Astronauts at the International Space Station completed the 200th spacewalk on May 12. NASA astronauts Peggy Whitson and Jack Fischer ventured outside the ISS to conduct the spacewalk, which had to be cut short by more than two hours when problems during preparation for the excursion arose.
Whitson, the commander of NASA’s Expedition 1, and Fischer, NASA flight engineer, exited the airlock over an hour later planned at 9:08 a.m. EDT (13:08 GMT). The late exit was due to the discovery of a small water leak in a cooling and servicing umbilical. The line was not part of the crew’s spacesuits, but ground teams still needed to discover the nature of the leak and they were asked to wait.
200th spacewalk lasted four hours
It was determined the Extravehicular Activity (EVA) could proceed with only one working umbilical but consumables like water, battery and air levels needed to be watched closely to preserve margins. Thus, the spacewalk which was originally scheduled to last 6.5 hours was reduced to just over four hours.
“Oh my gosh, this is beautiful,” said Fischer looking at the Earth, according to Spaceflight Insider. “The biggest slice of awesome pie I’ve ever seen.”
Whitson was the lead spacewalker and wore a suit with red stripes, and she was tasked to work on the S3 truss segment. There Whitson began working to replace an avionics box on Express Logistics Carrier (ELC) 4. The ExPrESS Pallet Control Assembly (ExPCA) -which is pronounced “ex-pecka,”- had never been replaced in space before. Fischer, who wore the suit with no stripes, assisted her by grabbing a foot restraint and attached it to the end of the robotic Canadarm 2 and then moved to the same area where Whitson was working on the ExPCA.
The ExPCA is one of the several units that provide power, command, and data distribution capabilities to the ELCs as well as orbital replacement units. That particular avionics unit was taken to the outpost recently aboard the S.S. John Glenn OA-7 Cygnus spacecraft.
Seeing as the replacement part was necessary for the spacewalk to begin, the excursion was delayed for more than a month to wait for the launch and arrival of the cargo craft. Whitson and Fischer worked quickly to replace the part once they were both at the site.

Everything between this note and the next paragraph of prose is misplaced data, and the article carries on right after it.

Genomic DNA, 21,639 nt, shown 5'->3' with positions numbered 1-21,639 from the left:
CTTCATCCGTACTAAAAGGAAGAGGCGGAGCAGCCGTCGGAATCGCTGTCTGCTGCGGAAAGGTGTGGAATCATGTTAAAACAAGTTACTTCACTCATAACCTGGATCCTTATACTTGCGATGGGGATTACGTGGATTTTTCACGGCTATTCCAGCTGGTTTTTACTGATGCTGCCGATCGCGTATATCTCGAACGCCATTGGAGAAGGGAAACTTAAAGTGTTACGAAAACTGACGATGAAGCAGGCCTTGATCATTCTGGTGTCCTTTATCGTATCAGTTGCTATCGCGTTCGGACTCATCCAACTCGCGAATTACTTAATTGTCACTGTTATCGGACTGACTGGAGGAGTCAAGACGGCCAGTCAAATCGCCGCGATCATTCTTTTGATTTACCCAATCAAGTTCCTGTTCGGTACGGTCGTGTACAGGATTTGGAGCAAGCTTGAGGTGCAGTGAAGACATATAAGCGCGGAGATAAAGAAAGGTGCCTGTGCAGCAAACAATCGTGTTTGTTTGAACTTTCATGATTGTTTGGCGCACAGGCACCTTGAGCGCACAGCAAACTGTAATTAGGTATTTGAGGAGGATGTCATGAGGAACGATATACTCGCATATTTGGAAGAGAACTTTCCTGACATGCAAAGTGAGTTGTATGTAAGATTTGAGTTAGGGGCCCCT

Peggy Whitson is now on the top five of astronauts with more spacewalk time
After replacing the part, Whitson and Fischer were left with two more tasks, which included repairing insulation on the Japanese robotic arm on the Kibo module, as well as the installation of a data collector on the Alpha Magnetic Spectrometer (AMS-2). AMS-2 is a particle physics experiment that has been attached to the ISS since 2011.
Each astronaut took a task: Whitson made her way to AMS-2 and Fischer went to Kibo to fix the robotic arm. Whitson had to install a telemetry path for engineers to investigate the performance of AMS-2’s cooling pumps, and she also tested a data port that had not been active since the experiment was installed.
AMS-2 was initially planned to be a short-term experiment, and it was scheduled to be flown back to Earth in the payload bay of a Space Shuttle after some years in orbit. However, after it was decided that the orbiters were going to be retired, engineers worked to transform the unit into a long-term experiment. The astronauts noted that the pumps are showing signs of degradation and will eventually need to be changed, most likely over several spacewalks.
While Whitson worked on AMS-2, Fischer repaired the insulation on the Japanese robotic arm on the Kibo module. Fischer finished his task and rejoined Whitson, and between the two of them, they installed a debris shield around the base of Pressurized Mating Adapter 3, which recently was relocated to allow for future commercial spacecraft to dock with it.
PMA-3 still needs an International Docking Adapter to be launched and attached before it is ready to support the Commercial Crew Program. IDA-3 is expected to start next year inside a SpaceX Dragon capsule, and once it is installed, it will be a backup port to the one installed in the summer of 2016.
The spacewalk lasted around four hours, as managers decided to cancel several tasks that included taking pictures of AMS-2 and the SAGE-III, which was recently installed. Astronauts cleaned up their work and headed back to the airlock. The spacewalk officially ended at 1:21 p.m EDT (17:21 GMT) and lasted four hours and 13 minutes.
Whitson has added hours to her spacewalk time and totals 57 hours and 35 minutes, going fifth place behind former astronaut John Grunsfeld’s 58 hours, 35 minutes. Whitson was just under an hour short of making it into te top three astronauts with more spacewalk time.
Source: Spaceflight Insider